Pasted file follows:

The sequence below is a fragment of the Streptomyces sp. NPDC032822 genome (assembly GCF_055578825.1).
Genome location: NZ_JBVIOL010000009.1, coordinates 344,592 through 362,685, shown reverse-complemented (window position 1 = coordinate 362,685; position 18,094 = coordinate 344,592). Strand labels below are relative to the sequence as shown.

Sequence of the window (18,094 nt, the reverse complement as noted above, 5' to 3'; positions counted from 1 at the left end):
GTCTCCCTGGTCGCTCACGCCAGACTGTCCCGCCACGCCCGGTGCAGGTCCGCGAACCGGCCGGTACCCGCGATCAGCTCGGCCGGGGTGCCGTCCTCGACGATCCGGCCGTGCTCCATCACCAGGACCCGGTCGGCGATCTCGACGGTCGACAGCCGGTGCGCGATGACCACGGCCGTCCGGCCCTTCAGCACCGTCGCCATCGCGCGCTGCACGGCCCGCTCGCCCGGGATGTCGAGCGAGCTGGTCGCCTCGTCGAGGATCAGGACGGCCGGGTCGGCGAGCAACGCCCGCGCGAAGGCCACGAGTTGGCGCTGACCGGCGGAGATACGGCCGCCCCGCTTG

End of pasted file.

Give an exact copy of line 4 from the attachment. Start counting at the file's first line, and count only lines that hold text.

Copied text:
GTCTCCCTGGTCGCTCACGCCAGACTGTCCCGCCACGCCCGGTGCAGGTCCGCGAACCGGCCGGTACCCGCGATCAGCTCGGCCGGGGTGCCGTCCTCGACGATCCGGCCGTGCTCCATCACCAGGACCCGGTCGGCGATCTCGACGGTCGACAGCCGGTGCGCGATGACCACGGCCGTCCGGCCCTTCAGCACCGTCGCCATCGCGCGCTGCACGGCCCGCTCGCCCGGGATGTCGAGCGAGCTGGTCGCCTCGTCGAGGATCAGGACGGCCGGGTCGGCGAGCAACGCCCGCGCGAAGGCCACGAGTTGGCGCTGACCGGCGGAGATACGGCCGCCCCGCTTG